How Our Emotional Wounds Sabotage Our Parenting and What To Do About It

Is your reaction to your children’s behavior out of proportion to the situation at hand?

This happens to all parents from time-to-time, but if you notice your intense emotions with your children are more frequent than you would like, you are probably coming face-to-face with an old emotional wound. When our child’s behavior elicits a strong reaction from us, it usually can be tied to a past hurt and/or an unrealistic expectation of our child, not what is happening in the moment.

Stepping back to recognize that our strong emotions stem from our history can help us gain perspective when we feel as though our children are the cause of our anger, anxiety, or sadness. At first, it can be difficult to determine where our big feelings are coming from, but if we take time to look inside ourselves and determine the link to the past we will become more self-aware. Parental self-awareness leads to more peace within our families because we can avoid projecting our pain onto the situation and take an objective view before responding with anger.

For example, when my daughter was under a year old she often preferred my husband’s company to mine. This obviously wasn’t an intentional rejection of me, but nonetheless it hurt my feelings. As a psychotherapist and a first time mom I overthink and put a lot of pressure on myself to raise an emotionally healthy child, (which is probably why she preferred my husbands calm, confident presence to my anxiety in those early days.)

“I questioned if I was doing something wrong, and in my lowest moments wondered if even my daughter wouldn’t love me.”

When she was ten months old I went away for a couple of days to a friends wedding. I missed her tremendously while I was gone and when I came back I expected her to share in my excitement to reunite. When upon my return she didn’t show me the level of attention I expected her to I felt heartbroken and worried about our bond. I cried in my room that night after putting her to bed and reached out to a parenting expert to see what I should do.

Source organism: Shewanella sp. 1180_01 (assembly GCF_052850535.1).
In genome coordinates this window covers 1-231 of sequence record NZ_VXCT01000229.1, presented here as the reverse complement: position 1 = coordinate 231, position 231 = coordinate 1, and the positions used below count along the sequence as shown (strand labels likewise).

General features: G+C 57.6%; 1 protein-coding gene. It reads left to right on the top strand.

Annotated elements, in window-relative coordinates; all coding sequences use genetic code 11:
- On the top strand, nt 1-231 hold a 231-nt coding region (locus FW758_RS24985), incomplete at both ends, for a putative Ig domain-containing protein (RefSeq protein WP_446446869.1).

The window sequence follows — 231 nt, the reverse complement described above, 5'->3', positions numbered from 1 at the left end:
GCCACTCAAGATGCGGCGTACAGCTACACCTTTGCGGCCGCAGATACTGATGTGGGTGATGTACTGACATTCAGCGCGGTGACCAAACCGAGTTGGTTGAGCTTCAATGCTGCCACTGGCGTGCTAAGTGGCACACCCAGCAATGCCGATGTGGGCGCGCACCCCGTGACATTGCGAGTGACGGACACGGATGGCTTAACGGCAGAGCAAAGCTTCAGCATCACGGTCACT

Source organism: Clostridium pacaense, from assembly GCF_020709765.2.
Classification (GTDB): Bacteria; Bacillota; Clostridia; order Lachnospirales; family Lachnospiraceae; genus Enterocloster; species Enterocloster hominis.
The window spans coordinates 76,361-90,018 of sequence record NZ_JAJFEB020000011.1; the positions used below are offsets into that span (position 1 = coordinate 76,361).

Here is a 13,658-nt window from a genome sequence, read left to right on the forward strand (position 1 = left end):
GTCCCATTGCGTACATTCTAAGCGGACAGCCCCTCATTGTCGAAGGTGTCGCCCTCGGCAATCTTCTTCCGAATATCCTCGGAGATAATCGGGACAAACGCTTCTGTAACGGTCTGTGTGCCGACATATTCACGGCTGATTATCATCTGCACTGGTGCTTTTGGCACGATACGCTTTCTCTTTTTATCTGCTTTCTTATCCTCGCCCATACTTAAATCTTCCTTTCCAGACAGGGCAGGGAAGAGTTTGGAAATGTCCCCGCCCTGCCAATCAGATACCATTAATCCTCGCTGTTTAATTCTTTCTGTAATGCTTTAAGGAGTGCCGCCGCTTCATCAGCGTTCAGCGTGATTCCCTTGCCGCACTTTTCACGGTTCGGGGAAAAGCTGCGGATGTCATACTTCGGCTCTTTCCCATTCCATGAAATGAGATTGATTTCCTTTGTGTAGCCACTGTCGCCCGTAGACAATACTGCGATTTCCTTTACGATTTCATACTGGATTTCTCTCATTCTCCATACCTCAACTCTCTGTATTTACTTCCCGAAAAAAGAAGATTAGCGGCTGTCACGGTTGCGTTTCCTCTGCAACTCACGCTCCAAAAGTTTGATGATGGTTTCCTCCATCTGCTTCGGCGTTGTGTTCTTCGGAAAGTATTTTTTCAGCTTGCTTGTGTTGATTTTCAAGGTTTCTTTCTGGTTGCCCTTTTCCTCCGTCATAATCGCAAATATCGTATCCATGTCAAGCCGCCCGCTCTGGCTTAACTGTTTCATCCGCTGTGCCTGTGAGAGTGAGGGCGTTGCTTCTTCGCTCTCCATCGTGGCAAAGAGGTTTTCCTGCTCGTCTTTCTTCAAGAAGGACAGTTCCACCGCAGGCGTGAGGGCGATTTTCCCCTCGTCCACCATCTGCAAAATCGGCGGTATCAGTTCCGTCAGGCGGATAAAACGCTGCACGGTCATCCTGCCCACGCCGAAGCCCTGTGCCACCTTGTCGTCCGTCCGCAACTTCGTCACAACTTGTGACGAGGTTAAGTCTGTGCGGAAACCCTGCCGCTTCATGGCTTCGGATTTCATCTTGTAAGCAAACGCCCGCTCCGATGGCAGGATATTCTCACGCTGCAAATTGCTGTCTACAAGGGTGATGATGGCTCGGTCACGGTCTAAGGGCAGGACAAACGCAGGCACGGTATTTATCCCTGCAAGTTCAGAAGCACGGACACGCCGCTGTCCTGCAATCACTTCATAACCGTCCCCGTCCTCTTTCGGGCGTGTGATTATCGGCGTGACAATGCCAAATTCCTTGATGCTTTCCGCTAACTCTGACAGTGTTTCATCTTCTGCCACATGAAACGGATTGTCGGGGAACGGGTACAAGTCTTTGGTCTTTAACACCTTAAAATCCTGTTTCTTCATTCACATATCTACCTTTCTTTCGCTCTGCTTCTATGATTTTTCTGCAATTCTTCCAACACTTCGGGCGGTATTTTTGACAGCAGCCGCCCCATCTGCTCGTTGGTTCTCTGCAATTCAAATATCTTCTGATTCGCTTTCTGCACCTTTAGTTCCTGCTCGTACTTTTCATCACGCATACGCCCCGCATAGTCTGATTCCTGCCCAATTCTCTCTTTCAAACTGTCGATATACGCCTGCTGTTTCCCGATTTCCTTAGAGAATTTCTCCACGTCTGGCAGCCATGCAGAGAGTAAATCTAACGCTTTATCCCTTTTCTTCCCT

As you can see, my emotions were out of proportion to the problem at hand, but why? After much reflection I realized my reaction to her very common baby behavior stemmed from my old wounds of feeling rejected by others, and also my expectation of what a mother/child relationship *should* look like.

These culturally ingrained expectations could have led me to retaliate or subconsciously distance myself from her, but that’s not what happened. The good news is, because I took the time to understand my thoughts and feelings I turned my old pain into a learning experience for myself instead of a dent in our relationship. I didn’t project my feelings of inadequacy onto her and those days of her preferring daddy quickly faded.

My daughter is my greatest teacher because she innocently uncovers my raw wounds for me, and inspires me to heal them.